I own the Compact II and use it extensively. I have also owned Wisner 8x10's and Wista 8x10's both of which weighed substantially more than the Phillips Compact II. Somehow or other I see that the posts above got shifted over to a discussion of the Explorer rather than the Compact II you asked about. The Compact II weighs about 8.5 pounds, is rock solid and sets up rapidly and with ease, much solider than the two heavier 8x10 fields I owned. Moreover, it is a dream to work with in any sort of weather. Dick Phillips lives on Michigan's Upper Peninsula and knows what it is like to shoot in subzero weather, this camera makes it easy (as easy as anything can be when it is cooooollllllld).

The camera takes the 140x140 Sinar/Horseman lensboards as mentioned above. I always thought I had more bellows draw than Sal mentioned (I recall measuring it at 30") but I could be wrong as my longest lens is 450 mm. I had mine slightly modified when it was built so it could handle the Super Symmar 110 XL at the wide end. Overall it is a carefully thought out camera designed by a first class craftsman who is also a first class LF photographer (I've seen his work and done a bit of shooting with him).

Several years ago when I bought mine they were selling for $2900. Phillips' always sell used at a high price so if you are paying anything like a few hundred dollars off the current price, which i assume is up a bit, then it is a good deal. Dick makes each camera virtually by hand and travels a lot as well, hence the long delay and and waiting list for his products.

He does not have a website. When he can he responds to eamil but is often not near a computer for weeks on end while traveling. I recall seeing that his email has recently changed so no sense in posting it. Check View Camera Magazine. I am privately emailing his phone number to you.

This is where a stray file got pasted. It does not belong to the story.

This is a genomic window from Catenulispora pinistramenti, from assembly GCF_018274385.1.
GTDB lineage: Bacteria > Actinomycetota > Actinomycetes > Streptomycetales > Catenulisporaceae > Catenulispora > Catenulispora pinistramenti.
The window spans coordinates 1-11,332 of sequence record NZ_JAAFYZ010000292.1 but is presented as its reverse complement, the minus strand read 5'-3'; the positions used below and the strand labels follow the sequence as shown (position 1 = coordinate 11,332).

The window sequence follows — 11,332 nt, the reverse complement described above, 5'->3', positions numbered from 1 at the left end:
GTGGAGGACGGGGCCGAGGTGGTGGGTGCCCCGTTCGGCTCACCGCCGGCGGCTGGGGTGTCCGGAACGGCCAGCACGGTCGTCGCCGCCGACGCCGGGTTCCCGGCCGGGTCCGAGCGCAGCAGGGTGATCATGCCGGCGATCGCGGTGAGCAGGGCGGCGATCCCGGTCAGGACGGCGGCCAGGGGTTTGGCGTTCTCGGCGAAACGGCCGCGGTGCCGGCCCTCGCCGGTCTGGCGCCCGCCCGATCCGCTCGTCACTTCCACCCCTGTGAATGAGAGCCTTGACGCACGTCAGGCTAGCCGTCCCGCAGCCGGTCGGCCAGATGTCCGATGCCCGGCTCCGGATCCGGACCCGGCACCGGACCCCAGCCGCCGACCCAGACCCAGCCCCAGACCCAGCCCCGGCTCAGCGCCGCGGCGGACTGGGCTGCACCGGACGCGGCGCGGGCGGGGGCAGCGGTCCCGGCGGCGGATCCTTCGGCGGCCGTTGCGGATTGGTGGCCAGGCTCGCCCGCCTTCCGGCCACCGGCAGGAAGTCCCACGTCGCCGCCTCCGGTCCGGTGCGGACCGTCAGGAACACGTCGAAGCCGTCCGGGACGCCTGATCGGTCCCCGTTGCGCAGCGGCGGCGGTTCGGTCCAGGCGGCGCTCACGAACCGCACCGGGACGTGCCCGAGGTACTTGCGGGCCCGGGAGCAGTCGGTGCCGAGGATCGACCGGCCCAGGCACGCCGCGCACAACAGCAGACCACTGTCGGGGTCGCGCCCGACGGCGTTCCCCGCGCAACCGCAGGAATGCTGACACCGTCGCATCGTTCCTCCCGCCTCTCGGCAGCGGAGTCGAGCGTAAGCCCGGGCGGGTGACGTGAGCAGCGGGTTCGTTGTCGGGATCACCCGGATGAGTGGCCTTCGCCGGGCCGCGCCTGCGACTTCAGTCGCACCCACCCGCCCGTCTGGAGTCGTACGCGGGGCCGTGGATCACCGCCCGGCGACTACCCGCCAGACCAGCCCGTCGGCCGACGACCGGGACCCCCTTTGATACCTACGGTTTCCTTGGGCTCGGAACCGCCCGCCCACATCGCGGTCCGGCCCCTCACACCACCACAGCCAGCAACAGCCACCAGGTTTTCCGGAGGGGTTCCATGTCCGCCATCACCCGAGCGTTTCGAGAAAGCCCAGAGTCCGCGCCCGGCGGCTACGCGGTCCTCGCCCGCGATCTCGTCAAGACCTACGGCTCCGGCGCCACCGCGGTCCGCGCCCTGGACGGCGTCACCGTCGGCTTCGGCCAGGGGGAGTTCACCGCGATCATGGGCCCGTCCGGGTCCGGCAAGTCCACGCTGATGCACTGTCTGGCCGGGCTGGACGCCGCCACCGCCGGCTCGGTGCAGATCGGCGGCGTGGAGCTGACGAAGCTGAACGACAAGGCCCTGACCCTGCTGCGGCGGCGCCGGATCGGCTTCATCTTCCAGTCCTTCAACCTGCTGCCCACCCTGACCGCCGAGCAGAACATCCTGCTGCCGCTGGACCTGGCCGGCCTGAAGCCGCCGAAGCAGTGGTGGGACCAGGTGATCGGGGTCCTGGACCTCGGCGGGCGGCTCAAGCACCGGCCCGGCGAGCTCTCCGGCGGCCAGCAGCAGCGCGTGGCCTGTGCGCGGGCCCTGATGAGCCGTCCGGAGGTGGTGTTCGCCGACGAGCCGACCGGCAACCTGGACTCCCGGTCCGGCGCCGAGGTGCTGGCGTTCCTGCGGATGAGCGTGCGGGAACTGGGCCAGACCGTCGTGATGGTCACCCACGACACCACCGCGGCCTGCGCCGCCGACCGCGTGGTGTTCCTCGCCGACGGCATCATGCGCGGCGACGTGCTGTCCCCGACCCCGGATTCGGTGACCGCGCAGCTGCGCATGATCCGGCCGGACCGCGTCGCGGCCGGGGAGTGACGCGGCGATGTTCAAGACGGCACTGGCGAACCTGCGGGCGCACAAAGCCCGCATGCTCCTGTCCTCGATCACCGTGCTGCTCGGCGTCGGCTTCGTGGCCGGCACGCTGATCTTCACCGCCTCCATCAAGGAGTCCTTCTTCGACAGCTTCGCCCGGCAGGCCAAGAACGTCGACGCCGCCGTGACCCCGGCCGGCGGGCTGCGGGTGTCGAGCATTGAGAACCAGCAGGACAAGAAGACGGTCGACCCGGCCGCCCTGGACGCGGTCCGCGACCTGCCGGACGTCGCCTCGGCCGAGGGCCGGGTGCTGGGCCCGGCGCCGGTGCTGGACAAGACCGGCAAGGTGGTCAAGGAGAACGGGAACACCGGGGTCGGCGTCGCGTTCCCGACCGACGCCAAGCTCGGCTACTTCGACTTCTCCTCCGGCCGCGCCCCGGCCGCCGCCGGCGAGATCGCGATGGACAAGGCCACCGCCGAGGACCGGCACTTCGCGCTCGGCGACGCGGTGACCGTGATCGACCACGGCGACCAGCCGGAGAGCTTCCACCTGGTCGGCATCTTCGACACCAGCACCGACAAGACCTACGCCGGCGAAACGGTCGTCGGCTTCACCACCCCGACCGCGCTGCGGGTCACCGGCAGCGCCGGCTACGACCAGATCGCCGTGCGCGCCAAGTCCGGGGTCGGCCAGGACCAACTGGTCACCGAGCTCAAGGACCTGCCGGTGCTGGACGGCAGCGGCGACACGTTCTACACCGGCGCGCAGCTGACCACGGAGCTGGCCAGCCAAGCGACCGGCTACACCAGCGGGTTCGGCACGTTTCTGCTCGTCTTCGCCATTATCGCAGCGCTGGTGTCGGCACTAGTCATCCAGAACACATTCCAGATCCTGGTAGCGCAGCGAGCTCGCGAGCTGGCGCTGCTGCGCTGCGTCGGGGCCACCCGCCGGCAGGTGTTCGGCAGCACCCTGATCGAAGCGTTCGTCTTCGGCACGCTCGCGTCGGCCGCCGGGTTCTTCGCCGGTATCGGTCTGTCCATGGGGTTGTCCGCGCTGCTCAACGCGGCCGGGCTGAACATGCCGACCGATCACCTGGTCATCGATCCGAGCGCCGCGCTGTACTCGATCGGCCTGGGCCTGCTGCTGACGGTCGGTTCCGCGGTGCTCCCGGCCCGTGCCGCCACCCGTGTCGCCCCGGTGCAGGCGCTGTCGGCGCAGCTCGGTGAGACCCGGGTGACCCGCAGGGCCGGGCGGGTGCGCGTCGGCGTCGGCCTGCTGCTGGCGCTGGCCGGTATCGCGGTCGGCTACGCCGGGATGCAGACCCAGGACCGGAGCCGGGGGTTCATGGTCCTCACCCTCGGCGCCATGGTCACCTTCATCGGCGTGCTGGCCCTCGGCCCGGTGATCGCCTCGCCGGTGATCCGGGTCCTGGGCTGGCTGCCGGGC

Sal Santamaura
30-Jun-2004, 14:22
"...it's a simple matter to get a wooden Phillips board..."

For the last few years Dick has been fabricating boards for his 8x10 and larger cameras from a resin material, since he can no longer source the plywood he was using previously. Dick says the resin boards are a bit heavier but probably flatter than the plywood.

Michael Mutmansky
30-Jun-2004, 14:43

Most recently, I purchased a plywood Phillips board a few years ago. a while back I went to my local modeller's shop and got some baltic birch plywood and made some boards of my own. I recall I may have had to laminate two sheets together to get the correct thickness.

Regardless, the resin will probably machine just as easily as the wood (with a router, jig saw, etc.), but it may be somewhat flimsy when a large hole is cut out of the middle. My homemade adaptor for the Phillips to Canham/small Toyo boards works quite well, and was designed to fit in the camera while it is folded, so I leave it there all the time.


Jay M. Packer
30-Jun-2004, 15:22
Toyo manufactures a Toyo/Sinar adaptor lensboard (also works for Toyo/Horseman)that can be ordered through B&H; see


I have one that allows me to use lensboards from my Phillips cameras on my Canham. Having said that, I much prefer the Phillips; the combination of light weight and rigidity is hard to beat.

Chris Gittins
30-Jun-2004, 15:52
I'd love to have a look at either an Explorer or Compact II. Anyone in the Boston area (within 100 miles) have one they'd be willing to show off?


Ted Harris
30-Jun-2004, 16:00
Hi Chris,

Yes to your question .... look for my email.

21-Jul-2004, 13:42
After using 8x10' s from Linhof, Wista, Tachihara and maybe some others I ordered a Compact II from Dick Phillips. I didn't know more about this camera than what was written in this forum, but the feedback seemed so good and logical that I bought it without seeing one.

I have nothing but good to say about it. It's been in hard use for over three years now, and I can't imagine of moving to any other brand. One benefit is also the "not antique look" as I use it in urban conditions and was tired to explain to people what I was doing.

I made some samples from true situations in my gallery : http://www.janeerala.net/gallery/ Look for Phillips.

Jan, Finland

21-Jul-2004, 14:09
Jan, I believe that this is the first time I've ever seen a gallery on computer which clearly shows the quality from 8x10 images (or at least 10" wide images). Some of the pictures are magnificant!

tim atherton
23-Jul-2004, 09:26
so Chris - did you buy it?

24-Jul-2004, 16:37
The Gandolfi Varient Walnut 8x10 only weighs 8.8 pounds, also. Price seems competative with the 8x10 Phillips Compact II. (www.badgergraphic.com)

17-Aug-2004, 09:23
I want to buy a Compact II camera,but I don't know how to cantact R.H. Phillips & Sons .Who can tell me his email? thanks!